Pets with benefits
Nothing sounds more like home than chickens clucking in the backyard. Chooks are pets with benefits. They are not just good company, but can provide you with eggs, fertiliser for the garden and even a roast or two.
There’s no comparison between fresh, home-grown eggs and their store-bought counterparts. Supermarket eggs can be weeks old before they even hit the shelves. Crack open a home-laid egg and you’ll find a round, plump orange yolk that sits up. The white will have a thicker layer around the yolk and a thinner outer layer, while stale, bought eggs have flatter yolks and watery whites.
Home-grown eggs are also packed with extra goodness. Studies in the US have found that free-range eggs have more vitamins A and E, beta carotene and omega-3 fatty acids than commercially farmed eggs.
Keeping hens for eggs will save you money, especially if you buy and eat organic food. It will also give you peace of mind. You’ll know the hens are being treated humanely and you can control their diet so they get no genetically modified feed or chemical exposure.
How many eggs will you get? The tally will depend on the breed of chicken, and how well the birds are managed.
Hybrid layers such as ISA Browns and Hy-Lines, the chooks that commercial egg farms use, will lay about 300 eggs in their first year. These birds are bred to lay hard for almost 18 months, then be despatched, so egg lay will drop off after that.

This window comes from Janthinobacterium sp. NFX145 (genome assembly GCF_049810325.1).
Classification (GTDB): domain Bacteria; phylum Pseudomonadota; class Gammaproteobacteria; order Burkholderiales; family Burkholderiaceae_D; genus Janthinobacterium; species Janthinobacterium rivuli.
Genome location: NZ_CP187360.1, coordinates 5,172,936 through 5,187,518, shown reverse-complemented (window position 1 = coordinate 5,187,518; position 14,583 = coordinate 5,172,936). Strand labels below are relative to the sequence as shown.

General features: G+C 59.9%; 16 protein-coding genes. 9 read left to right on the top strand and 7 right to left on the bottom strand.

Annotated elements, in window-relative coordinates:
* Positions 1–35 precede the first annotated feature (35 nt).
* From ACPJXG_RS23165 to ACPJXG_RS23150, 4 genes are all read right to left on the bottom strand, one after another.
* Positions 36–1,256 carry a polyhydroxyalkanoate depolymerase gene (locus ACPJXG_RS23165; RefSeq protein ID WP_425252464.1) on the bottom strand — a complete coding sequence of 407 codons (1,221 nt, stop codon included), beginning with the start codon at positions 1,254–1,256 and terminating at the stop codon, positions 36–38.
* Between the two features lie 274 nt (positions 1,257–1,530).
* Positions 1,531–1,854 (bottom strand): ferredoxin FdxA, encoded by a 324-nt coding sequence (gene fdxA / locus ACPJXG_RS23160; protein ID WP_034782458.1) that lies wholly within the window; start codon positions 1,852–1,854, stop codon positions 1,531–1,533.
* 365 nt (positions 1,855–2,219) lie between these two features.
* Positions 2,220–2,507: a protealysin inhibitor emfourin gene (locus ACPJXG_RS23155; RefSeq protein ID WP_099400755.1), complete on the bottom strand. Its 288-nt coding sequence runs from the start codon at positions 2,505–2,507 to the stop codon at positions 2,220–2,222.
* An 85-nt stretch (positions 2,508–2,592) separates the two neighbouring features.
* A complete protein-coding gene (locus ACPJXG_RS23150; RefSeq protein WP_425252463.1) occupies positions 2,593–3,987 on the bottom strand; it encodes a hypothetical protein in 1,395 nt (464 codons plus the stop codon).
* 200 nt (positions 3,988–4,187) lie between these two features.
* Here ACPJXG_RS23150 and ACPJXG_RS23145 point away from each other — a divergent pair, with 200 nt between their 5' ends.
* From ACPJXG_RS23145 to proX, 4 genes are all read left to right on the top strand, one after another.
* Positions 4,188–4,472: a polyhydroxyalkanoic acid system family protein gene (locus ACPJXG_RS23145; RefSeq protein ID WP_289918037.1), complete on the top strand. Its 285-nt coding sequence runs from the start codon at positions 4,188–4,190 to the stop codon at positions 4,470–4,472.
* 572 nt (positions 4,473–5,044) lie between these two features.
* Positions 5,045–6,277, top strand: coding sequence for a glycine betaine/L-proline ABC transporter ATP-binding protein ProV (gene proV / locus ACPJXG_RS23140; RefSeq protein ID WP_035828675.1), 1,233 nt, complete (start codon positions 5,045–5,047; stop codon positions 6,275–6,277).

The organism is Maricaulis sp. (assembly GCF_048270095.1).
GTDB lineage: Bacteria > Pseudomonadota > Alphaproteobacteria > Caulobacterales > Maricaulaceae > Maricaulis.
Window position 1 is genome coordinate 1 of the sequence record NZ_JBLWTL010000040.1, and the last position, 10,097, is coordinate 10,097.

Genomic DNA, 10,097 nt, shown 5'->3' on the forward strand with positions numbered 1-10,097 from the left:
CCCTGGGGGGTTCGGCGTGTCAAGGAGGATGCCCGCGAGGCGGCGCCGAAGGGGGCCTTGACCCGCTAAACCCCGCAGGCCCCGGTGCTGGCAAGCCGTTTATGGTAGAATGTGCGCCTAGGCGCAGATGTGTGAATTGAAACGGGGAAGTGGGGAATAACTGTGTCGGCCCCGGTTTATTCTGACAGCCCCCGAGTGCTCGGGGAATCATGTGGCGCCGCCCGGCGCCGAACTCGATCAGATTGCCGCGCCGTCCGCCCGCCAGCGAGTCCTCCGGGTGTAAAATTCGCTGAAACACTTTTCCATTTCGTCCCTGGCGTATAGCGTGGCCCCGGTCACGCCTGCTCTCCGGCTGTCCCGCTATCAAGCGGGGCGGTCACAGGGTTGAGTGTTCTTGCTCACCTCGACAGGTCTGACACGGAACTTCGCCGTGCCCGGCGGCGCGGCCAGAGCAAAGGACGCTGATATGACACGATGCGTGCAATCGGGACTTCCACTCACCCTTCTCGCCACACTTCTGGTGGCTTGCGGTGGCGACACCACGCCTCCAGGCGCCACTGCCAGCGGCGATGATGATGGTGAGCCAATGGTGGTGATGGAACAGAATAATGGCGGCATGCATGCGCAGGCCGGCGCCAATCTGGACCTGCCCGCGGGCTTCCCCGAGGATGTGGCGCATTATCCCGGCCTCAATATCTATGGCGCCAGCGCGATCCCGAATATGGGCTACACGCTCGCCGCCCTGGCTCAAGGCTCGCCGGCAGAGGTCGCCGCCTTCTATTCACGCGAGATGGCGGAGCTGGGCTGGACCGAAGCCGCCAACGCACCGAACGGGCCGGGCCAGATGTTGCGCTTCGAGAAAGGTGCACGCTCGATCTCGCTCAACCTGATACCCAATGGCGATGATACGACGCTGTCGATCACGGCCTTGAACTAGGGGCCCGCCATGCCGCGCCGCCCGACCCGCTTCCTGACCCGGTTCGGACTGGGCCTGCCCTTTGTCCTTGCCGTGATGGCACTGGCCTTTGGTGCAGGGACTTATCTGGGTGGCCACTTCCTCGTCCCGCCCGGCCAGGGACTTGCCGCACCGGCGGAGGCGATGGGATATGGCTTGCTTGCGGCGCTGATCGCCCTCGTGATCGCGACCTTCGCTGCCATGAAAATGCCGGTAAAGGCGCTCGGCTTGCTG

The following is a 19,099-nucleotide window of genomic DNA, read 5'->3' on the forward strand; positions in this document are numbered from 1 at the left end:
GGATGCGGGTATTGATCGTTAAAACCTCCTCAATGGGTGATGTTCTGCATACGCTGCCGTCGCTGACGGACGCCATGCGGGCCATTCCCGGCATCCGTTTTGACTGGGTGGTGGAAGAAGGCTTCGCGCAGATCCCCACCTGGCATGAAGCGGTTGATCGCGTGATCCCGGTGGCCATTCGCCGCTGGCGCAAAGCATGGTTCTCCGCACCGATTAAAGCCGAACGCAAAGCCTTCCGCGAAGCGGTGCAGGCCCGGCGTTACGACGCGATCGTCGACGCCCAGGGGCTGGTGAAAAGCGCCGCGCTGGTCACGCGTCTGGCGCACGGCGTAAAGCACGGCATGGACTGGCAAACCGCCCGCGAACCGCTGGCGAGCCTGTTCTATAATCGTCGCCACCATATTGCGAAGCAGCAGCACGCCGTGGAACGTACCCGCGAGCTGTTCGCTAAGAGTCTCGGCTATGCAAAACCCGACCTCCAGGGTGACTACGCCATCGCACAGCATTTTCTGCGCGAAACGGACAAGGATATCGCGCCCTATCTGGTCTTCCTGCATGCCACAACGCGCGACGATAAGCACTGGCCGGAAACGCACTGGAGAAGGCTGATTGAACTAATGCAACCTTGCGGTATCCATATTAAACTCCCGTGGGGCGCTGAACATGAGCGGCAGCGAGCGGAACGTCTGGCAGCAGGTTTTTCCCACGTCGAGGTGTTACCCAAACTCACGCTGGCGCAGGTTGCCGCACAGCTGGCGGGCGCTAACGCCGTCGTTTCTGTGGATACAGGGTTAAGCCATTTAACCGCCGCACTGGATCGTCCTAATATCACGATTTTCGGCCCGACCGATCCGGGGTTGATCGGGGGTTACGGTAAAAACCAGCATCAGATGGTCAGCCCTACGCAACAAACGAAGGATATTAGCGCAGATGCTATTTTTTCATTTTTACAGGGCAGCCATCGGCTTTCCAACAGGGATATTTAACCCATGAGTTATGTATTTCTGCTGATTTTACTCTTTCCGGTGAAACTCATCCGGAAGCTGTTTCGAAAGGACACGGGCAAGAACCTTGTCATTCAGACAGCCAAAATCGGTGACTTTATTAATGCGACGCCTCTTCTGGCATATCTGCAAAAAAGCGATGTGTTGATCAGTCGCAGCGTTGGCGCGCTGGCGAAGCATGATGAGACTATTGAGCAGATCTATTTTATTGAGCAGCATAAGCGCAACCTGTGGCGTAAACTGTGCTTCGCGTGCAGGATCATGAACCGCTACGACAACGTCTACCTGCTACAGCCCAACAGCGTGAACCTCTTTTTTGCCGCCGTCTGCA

Crossbreds such as White Leghorn/New Hampshires or Australorp/New Hampshires are also good layers and eat less than the voracious ISAs. Expect them to lay for three to four years, with 270 eggs in the first year, and fewer in subsequent years.
Pure breeds with reputations for being reliable layers include Langshan and New Hampshire. Depending on breed, age and management, they will lay in the range of 120 to 200 eggs a year and can lay for up to six years. Fancy fowl such as Silkies and Pekins make adorable pets, but aren’t known for reliable laying. Some are also prone to going clucky, which stops them laying altogether, at least for a while.
Remember that birds take time off from laying during their annual moult and over winter, and will start laying again in spring. Hot weather can also put them off the lay.
Keeping birds healthy and feeding them the right diet with plenty of protein and shell grit also influences egg lay. Your chooks won’t lay every day of the year, but three hens would certainly keep the average family in good supply of fresh organic eggs. And if you’d like to be more self-reliant, consider breeding meat birds to eat and keeping layers for eggs, which will provide you with a lot of food from a small amount of space and investment.
To read more of Jessamy's article and other poultry experts discussing a range of subjects including chook housing, feed, health and pest control click here to buy a copy of Backyard Chickens 2 Essential Guide from ABC Organic Gardener.
By: Organic Gardener
First published: November 2014